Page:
His father shook his head. “Shit, Jake. I’m ready to go home.”

“Dad, Nick is going to shoot Crow…tonight.” He burned with rage.


He stepped closer. “I want your help.”

“What the hell are you on about? We’re not doing anything.” He laid back down. “If I wasn’t so knackered I’d leave now. Go to sleep.”

Jake climbed into his blankets. His body shuddered. He knew he was on his own. He tossed and turned for hours at a loss for what to do.

A tapping at the window cut through the silence. Jake scurried to the bedhead. His hands trembled. He snatched the curtains aside. A crow perched on the windowsill, staring at him with its midnight-black eye. It cawed and flew away into the darkness. Jake jumped back.

Moonlight slipped through a gap in the curtains, lighting Jake’s father snoring in bed. Jake crept past and out of the room. Floorboards creaked and the back door groaned open.

A lightning storm danced on the horizon.

Gravel crunched underfoot across the work yard and into the shed. Jake tugged the cold steel handle on the safe and it held firm.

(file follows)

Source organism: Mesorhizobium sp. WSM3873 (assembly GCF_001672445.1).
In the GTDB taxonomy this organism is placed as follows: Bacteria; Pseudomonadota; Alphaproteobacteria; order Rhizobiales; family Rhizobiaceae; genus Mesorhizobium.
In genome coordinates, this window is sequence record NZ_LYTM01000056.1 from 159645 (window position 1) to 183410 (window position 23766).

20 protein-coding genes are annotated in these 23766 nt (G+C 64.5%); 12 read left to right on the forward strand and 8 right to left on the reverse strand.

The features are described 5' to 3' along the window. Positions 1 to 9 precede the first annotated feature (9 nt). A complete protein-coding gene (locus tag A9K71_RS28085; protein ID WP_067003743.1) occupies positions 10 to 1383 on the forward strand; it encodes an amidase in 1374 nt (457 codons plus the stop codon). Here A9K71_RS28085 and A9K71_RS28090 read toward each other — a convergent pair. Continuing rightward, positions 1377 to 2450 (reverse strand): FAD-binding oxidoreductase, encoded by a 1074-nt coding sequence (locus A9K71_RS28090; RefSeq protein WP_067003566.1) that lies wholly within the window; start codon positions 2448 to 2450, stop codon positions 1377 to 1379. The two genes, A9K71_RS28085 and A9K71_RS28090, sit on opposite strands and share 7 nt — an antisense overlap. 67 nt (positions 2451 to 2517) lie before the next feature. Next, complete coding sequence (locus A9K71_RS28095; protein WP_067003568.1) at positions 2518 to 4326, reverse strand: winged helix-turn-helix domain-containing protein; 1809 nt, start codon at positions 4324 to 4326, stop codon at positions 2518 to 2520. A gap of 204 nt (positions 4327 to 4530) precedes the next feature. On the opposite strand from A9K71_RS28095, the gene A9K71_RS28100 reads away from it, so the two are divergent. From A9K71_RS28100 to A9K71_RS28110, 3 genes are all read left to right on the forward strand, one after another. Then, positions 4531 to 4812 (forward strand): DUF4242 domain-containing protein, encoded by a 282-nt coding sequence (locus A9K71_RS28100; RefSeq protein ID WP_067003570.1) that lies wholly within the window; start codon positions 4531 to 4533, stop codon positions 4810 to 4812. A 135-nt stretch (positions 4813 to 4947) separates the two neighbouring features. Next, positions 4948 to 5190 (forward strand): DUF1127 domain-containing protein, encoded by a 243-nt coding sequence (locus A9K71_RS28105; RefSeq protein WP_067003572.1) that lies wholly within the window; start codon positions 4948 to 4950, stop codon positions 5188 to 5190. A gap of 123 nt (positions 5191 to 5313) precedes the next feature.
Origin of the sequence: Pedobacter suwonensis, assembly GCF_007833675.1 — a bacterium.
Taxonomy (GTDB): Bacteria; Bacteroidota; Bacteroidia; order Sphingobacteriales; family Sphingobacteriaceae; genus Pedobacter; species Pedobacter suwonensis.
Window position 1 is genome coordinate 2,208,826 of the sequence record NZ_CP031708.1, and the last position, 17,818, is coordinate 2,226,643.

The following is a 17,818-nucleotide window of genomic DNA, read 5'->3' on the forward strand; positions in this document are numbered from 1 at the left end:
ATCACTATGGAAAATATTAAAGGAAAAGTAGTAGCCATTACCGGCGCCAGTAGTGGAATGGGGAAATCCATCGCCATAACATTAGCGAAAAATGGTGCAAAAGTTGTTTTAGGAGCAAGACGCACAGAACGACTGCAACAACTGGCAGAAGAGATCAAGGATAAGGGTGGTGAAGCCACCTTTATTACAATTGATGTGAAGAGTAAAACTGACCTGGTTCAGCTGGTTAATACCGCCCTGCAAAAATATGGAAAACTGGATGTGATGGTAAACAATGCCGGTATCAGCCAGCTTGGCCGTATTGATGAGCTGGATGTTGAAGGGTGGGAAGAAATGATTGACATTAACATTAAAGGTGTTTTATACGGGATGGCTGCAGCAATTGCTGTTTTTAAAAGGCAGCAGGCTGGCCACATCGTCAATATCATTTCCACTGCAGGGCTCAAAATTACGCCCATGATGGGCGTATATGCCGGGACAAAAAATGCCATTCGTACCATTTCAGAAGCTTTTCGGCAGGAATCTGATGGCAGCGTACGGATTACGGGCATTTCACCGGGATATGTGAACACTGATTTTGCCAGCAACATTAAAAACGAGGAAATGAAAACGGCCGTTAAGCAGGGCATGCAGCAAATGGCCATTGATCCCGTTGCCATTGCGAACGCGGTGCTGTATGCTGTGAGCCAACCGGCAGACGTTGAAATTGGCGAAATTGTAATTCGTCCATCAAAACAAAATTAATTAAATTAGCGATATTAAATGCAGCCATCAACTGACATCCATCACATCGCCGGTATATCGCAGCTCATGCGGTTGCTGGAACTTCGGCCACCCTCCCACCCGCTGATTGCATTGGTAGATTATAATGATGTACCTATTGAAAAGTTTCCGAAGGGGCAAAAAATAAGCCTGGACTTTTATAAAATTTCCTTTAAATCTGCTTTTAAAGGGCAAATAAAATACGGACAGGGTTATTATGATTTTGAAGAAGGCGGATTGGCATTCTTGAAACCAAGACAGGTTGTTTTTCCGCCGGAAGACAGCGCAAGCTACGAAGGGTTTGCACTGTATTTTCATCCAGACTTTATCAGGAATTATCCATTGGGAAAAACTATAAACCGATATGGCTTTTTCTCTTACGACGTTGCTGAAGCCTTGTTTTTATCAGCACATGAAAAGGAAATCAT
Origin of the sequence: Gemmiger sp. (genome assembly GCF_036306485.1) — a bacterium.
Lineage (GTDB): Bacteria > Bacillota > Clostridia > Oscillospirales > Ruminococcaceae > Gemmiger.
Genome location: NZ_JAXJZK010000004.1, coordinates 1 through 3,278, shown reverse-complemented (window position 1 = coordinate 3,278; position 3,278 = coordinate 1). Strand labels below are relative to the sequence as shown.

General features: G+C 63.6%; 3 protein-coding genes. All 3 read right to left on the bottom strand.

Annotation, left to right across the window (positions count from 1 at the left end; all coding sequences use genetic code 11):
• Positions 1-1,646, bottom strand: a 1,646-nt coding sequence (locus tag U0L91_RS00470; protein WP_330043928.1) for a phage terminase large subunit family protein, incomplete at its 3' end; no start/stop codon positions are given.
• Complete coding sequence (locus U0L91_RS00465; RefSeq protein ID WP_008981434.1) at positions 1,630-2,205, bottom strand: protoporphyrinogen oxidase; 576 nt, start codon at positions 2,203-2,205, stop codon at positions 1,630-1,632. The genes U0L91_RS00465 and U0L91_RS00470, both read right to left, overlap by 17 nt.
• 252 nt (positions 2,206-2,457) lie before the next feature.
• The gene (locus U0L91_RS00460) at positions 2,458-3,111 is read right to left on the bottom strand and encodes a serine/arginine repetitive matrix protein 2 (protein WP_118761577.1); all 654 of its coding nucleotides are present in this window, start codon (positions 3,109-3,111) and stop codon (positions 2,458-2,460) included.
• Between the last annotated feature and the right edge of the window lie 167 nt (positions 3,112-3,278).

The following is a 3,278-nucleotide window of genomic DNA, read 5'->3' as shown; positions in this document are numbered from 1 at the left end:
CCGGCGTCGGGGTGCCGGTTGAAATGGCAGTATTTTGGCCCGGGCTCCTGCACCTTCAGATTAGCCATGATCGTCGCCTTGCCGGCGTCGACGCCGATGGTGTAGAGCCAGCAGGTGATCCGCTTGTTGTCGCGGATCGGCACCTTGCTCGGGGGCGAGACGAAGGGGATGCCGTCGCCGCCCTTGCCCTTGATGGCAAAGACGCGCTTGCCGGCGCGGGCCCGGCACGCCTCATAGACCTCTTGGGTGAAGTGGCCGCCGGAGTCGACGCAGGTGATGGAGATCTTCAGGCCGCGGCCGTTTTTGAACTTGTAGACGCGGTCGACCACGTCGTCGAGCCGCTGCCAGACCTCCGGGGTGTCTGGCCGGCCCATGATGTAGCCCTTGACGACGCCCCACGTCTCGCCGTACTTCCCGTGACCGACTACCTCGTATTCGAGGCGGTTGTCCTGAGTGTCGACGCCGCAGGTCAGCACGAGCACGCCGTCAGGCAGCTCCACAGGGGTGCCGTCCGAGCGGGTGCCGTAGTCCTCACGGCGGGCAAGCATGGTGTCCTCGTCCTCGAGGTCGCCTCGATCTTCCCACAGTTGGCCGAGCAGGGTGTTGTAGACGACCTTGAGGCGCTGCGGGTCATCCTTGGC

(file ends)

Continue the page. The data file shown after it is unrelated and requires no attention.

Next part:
He crept back towards the house. Shadows cast in the moonlight stretched across the work yard like dark claws. Goosebumps crawled up his arms.

Nick’s caravan door screeched.

Jake froze. Sweat burst through every pore on his body.

Nick swayed in the doorway, the interior light throwing his shadow over Jake. Nick sucked on a glass pipe whilst holding a lighter to the end. He pulled the pipe out. “What ‘cha doing sneakin’ ‘round, you little pussy?” Nick fell back with a crash and laughed.

Jake sprinted inside and pulled the covers over his head, straining to slow his breaths.

Footsteps creaked on the veranda, each step shooting fear into him. He peered through the window. Nick snatched open the back door. Jake leapt off the bed and pressed himself against the bedroom door. Drawers and cupboards opened around the home. A set of keys rattled.

The footsteps disappeared outside. Jake sprang to the window and fogged it with his breath. A dark figure went into the shed.

Just be quiet, just be—

Crow walked outside.

He placed a shotgun by Jake’s window, and strolled into the shed.

Jake launched out of bed, crashing onto the floor in a tangle of blankets. He scrambled outside, picked up the gun, and scurried to the side of the shed. He leant back against the corrugated iron wall. Sweat trickled into his mouth.

The thunderstorm rumbled.

The gun safe clanked open.

“Nick,” said Crow with his calm voice.

“Oi, what the fuck?” yelled Nick.

Jake strained to stand, but his trembling legs collapsed and he slumped to the dirt. The gun barrel shook in front of his face. The smell of oiled metal churned his stomach.

“You’re nuthin’ but a thief…and a murd’rin’ coward.”